As the Bitcoin ecosystem continues to evolve and shed its dead weight, what will emerge will be a digital currency infrastructure that is well-disciplined, mature and functional on many levels. There are advances constantly being made, directly and indirectly, that are shaping the scene and this week has been no different. Looking back at some of what has transpired this week shows how far the industry has come, and how far it still has to go.
This past summer, Canaan Creative, a crypto mining service entity out of China, filed for an initial public offering (IPO) with the U.S. Securities and Exchange Commission (SEC). After the SEC completed its investigation of the paperwork and its inspection of the offer, Canaan has reportedly received approval to move forward and the IPO is expected to be introduced in November. If nothing changes between now and then, Canaan will raise at least $200 million from investors and become the first Chinese crypto mining company to introduce an IPO, beating Bitmain to the punch after it failed to make good on its IPO plans last year.
The SEC has been busy trying to keep track of all the activity in the Bitcoin space and has gone after messaging platform Kik for presumably launching an unregulated security through its previous initial coin offering (ICO). The Kin digital currency proved popular with crypto fans, but not the SEC, which sued Kik over its activity. That lawsuit almost forced Kik to shut down its messaging platform, but it announced this week that it is teaming up with another, unidentified entity to keep things moving forward as it fights the SEC.
Satoshi has been legitimized. The term satoshi has made it into the Oxford English Dictionary in the latest revision of the word list by the dictionary’s keeper, Oxford University Press. According to the OUP, a satoshi is “the smallest monetary unit in the Bitcoin cryptocurrency, and is named after Satoshi Nakamoto, the—probably pseudonymous—developer(s) of Bitcoin” and the entry defines it as the “smallest monetary unit in the Bitcoin digital payment system, equal to one hundred millionth of a bitcoin [BTC].”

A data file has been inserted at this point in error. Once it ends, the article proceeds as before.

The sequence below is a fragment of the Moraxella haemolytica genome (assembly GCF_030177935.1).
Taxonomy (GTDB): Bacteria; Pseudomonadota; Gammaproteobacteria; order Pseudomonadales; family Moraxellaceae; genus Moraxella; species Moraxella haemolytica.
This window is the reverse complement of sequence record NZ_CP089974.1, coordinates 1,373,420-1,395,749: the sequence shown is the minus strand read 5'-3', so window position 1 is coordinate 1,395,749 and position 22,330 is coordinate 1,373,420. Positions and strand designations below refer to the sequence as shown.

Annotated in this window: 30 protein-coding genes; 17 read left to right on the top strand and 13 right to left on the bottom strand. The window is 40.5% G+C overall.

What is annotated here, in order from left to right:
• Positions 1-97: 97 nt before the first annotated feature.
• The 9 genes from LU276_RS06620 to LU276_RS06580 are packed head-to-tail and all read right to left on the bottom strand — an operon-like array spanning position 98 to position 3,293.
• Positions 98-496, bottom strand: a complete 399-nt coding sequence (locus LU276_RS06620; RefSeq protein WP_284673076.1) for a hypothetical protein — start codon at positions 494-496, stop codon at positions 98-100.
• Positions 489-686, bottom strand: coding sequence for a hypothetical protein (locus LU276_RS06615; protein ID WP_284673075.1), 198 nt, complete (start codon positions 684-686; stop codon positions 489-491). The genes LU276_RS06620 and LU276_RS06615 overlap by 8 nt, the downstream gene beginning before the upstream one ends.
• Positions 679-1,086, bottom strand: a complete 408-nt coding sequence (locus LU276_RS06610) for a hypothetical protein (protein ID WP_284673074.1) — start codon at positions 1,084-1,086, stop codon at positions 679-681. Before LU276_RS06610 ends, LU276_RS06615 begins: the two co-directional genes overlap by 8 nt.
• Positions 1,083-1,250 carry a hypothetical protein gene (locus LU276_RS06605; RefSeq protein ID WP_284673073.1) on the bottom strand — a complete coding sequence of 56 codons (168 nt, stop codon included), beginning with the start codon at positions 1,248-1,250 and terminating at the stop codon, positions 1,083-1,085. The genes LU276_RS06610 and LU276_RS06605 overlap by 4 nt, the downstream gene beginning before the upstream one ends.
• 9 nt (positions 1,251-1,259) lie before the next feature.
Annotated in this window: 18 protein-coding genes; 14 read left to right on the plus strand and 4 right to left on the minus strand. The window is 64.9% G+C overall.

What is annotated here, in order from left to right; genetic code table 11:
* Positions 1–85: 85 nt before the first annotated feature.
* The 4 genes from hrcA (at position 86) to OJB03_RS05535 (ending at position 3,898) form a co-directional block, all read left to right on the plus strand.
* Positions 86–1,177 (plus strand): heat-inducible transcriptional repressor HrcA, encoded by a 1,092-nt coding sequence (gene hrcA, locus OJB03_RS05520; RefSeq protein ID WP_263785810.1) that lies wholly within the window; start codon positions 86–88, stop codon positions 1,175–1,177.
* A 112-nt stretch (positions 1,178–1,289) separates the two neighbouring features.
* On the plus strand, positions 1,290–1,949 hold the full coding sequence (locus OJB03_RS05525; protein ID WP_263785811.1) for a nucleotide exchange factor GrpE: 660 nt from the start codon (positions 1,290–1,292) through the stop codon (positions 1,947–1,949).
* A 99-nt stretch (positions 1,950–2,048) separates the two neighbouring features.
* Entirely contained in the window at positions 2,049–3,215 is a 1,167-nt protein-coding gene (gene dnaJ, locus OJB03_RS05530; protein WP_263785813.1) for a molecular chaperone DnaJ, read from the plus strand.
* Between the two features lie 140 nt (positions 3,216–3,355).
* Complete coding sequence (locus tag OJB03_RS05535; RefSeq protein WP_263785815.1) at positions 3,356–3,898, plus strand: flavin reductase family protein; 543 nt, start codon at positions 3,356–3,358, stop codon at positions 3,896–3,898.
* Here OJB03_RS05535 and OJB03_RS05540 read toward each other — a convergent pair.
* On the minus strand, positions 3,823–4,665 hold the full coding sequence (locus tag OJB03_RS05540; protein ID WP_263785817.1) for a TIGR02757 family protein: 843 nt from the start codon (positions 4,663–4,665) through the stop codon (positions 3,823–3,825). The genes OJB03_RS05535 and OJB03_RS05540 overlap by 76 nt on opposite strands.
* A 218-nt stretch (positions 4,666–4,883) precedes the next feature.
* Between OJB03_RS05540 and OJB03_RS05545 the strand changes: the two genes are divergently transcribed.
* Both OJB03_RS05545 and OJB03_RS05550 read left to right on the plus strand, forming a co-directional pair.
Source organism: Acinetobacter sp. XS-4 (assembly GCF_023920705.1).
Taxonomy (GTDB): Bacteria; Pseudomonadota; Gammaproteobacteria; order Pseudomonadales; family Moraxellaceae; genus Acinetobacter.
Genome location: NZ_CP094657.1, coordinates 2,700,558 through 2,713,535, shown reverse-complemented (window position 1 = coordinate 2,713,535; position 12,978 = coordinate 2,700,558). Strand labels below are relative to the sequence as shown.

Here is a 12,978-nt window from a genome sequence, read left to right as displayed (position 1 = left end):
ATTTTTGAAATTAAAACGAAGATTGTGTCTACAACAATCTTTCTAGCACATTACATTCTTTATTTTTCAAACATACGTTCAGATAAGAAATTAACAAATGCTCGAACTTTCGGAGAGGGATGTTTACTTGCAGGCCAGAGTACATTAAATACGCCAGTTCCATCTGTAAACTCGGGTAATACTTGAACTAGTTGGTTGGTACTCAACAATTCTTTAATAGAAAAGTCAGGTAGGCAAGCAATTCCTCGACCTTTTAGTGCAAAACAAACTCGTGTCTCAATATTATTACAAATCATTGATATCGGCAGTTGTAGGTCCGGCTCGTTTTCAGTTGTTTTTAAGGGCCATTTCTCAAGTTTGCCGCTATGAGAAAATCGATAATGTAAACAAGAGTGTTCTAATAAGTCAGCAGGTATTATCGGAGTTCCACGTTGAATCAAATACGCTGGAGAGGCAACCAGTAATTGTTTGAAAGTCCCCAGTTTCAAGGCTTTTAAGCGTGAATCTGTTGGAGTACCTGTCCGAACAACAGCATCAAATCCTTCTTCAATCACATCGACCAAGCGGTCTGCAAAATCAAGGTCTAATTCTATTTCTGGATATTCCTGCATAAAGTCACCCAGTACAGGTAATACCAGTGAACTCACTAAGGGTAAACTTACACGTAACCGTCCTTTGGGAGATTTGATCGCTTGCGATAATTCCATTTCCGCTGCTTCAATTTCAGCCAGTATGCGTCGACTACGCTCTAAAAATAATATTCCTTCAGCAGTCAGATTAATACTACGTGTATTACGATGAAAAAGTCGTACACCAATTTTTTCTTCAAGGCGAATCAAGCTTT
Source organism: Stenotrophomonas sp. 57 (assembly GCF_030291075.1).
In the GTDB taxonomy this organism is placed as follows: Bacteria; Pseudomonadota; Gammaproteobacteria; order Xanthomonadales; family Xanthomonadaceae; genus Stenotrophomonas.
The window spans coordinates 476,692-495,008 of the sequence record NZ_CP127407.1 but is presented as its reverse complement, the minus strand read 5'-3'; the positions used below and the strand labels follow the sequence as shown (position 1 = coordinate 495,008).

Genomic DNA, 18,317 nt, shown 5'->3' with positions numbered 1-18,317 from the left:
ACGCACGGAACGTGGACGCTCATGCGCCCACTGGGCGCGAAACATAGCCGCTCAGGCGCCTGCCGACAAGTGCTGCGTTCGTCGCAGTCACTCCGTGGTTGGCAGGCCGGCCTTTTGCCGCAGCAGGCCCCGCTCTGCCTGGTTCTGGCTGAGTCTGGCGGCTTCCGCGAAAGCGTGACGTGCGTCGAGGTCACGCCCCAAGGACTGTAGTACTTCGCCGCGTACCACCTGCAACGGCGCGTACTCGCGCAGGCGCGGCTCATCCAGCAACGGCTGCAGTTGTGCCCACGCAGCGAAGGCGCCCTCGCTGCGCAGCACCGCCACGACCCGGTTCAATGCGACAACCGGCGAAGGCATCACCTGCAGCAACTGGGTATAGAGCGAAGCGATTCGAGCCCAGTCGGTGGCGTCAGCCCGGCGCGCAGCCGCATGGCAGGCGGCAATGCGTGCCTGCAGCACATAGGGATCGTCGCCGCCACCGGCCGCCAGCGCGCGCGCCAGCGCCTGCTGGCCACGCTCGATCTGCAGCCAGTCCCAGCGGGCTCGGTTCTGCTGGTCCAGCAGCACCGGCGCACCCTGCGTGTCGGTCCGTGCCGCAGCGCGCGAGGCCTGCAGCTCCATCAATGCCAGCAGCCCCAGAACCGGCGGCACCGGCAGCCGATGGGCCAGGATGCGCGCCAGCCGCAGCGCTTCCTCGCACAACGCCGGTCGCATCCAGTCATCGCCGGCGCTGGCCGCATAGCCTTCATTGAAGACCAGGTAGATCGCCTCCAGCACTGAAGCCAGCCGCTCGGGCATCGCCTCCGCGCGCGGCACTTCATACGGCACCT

The Marshall Islands is working on its own digital currency to replace the U.S. dollar and China is said to be creating a central bank digital currency, although there has been talk that this is just a rumor. Other countries have also reportedly been working on their own digital currency, and the latest to join the group is Wales. In an effort to move away from traditional payment channels and become more autonomous, Wales believes having its own digital currency will help and that it will also give local businesses better facilities to conduct their operations. Wales isn’t a sovereign state, falling under the control of Great Britain, and the digital currency could provide it with a more separated identity, especially in view of the impending Brexit.
Bitcoin is nowhere near as anonymous as some users have believed. This was proven when the operator of a child pornography site was busted by police and had his computer equipment confiscated. Forensic IT specialists were able to trace crypto payments made to the site and ultimately arrested over 330 individuals from around the world for their involvement with the Welcome To Video child exploitation and porn operation.
It is apparent that India needs some serious help figuring out how to approach crypto. The country is mired in a huge debate over whether digital currency should be legitimate or not and the debate has endured for over two years. Everyone had been anxiously watching the country’s Supreme Court calendar in anticipating of a ruling this month; however, they can quit holding their breath. The court decided to delay a hearing on the country’s crypto ban and might—with strong emphasis on the word—provide an update next month.
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